First week in Brazil

Tomorrow, August 15, marks a week in Recife. So far, things have been going well, but as with any move to a different country, my family and I have had to adjust to many changes and we realize that this will continue to be an engaging learning experience.

First, the very positive things about our new life. Our choice to live in the Graças neighborhood was definitely a good one; two large grocery stores are within about two blocks walking distance. A “frutaria” (fruit store) is a little bit further, and a gourmet grocery store is only a block down the street. There are also many restaurants in the area, although we’ve not had a good chance to try many of them yet. I’ve discovered that Google maps doesn’t really work well here as well as the other apps I’ve come to rely on, such as Yelp. (As I understand, Yelp has a pilot program in the Rio/São Paulo area to expand its coverage of Brazil and there are some decent listings in Recife that appear to be accurate.) There are many stores that just aren’t discoverable easily through the Internet. (One might think that the issue is language, but I believe I am using the correct Portuguese words.) In other cases, businesses are located in incorrect places on the Google map.

As my wife would say, this is really more an issue of what has become an over-reliance on my part on online maps and resources. For all I know, there may certainly be a Brazilian equivalent to Yelp, for instance, that I’m not aware of. (Let me know if this is the case!) There’s nothing that says I can’t simply walk on the street and discover what’s here. Because the neighborhood here is safe, friendly, and walkable, this makes on-foot exploration a pleasure. As I understand from my Brazilian colleagues, the Graças neighborhood is one of the few in Recife that have storefront retail with shops that directly face the street (in other words, an urban context rather than a suburban one). I do hope to get to the Santo Antônio neighborhood again soon (I was there in 2011), as it features many small “mom and pop” style vendors in a traditional urban atmosphere.

Speaking of shopping, one of the things I really looked forward to in living in Brazil was the large variety of fruit, and I have not been disappointed. The papayas here are the best I have ever had and they only cost about US $0.60 a pound. Guavas are abundant as are many fruits in the Annona botanical genus, such as soursop, sugar apples, and graviolas. Other fruits I’ve found include passionfruit and white sapotes along with a larger array of banana choices than I’ve ever seen before. (Our babies really like the papaya and smaller bananas.)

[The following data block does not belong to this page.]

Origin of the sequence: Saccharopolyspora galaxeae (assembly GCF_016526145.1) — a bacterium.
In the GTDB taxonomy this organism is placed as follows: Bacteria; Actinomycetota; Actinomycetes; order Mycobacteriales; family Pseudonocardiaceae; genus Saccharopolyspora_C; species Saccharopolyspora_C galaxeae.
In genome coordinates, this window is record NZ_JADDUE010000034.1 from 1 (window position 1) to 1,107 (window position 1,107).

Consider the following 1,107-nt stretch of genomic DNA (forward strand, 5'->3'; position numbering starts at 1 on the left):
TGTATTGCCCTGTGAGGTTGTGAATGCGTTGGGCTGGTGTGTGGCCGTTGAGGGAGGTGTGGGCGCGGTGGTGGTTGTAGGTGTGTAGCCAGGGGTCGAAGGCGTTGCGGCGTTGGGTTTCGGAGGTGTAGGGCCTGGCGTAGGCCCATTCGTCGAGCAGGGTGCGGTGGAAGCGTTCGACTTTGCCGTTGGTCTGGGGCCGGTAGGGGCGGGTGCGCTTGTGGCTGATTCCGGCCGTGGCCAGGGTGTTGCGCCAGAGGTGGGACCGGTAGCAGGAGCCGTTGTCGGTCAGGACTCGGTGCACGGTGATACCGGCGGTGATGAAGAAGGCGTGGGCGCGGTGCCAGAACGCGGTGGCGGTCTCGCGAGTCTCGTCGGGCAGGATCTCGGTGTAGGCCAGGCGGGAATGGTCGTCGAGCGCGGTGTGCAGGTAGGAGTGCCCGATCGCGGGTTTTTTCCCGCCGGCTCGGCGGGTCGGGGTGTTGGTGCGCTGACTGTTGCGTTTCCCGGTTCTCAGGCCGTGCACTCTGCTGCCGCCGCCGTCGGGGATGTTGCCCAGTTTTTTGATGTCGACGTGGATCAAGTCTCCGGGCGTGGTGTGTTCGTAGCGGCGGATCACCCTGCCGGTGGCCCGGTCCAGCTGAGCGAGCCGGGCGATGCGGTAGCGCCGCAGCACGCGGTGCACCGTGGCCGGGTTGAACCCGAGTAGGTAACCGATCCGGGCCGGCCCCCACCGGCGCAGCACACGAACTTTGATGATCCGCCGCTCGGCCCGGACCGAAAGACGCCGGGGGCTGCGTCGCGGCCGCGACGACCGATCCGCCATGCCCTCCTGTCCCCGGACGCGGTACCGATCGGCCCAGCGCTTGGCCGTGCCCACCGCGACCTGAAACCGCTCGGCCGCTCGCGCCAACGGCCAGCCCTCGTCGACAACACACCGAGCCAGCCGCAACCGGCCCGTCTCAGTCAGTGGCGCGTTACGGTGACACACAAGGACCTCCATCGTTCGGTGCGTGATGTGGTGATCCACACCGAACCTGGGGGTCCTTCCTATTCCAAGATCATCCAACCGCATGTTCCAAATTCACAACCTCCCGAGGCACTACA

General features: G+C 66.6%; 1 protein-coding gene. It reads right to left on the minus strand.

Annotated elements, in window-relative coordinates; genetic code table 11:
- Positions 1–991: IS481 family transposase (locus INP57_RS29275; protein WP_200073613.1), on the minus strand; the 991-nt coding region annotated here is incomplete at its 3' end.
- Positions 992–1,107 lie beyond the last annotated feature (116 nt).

While most of our experiences have been great moving here to Recife, communicating has, at times, been challenging. I speak Spanish with moderate fluency and studied Brazilian Portuguese for a few months before moving here and can communicate in a very basic way, which works fine, such as when taking a taxi or buying something at the store. The challenge, however, was in buying a cell phone plan. My lack of Portuguese fluency definitely made the experience a difficult one because many of the words were new to me, which was compounded by the fact that I really didn’t understand how pre-paid cell phone plans work. In the end, some very, very patient sales people were able to step me through the process, and with a little online Google translation, I successfully walked out of the store with two working cell phones. Now, the next challenge is figuring out the voice mail prompts, which are, of course, in Portuguese.

The communication challenges here have given me a first hand glimpse at what it is like to immigrate to a new country that does not share your culture or language. For me, because I love travel and new experiences, I had some sense of what I was getting into and enjoy the challenges–for one, I want to become proficient in Portuguese. At times, however, I felt a bit overwhelmed when I cannot understand conversations, especially when the person speaking has a very strong accent (or, at least an accent I am not used to hearing). I realize that this will get better with time and persistence. I am grateful to my host professor and his doctoral students, the latter of whom will be doing most of the direct community engagement and data collecting for my research project.

Tomorrow morning, my family and I will be visiting a fair/farmers market in the Casa Forte square, which was designed by the internationally-renown landscape architect, Burle Marx. It may become a possible case study for my research. (I am currently exploring two other possibilities.) More to come.

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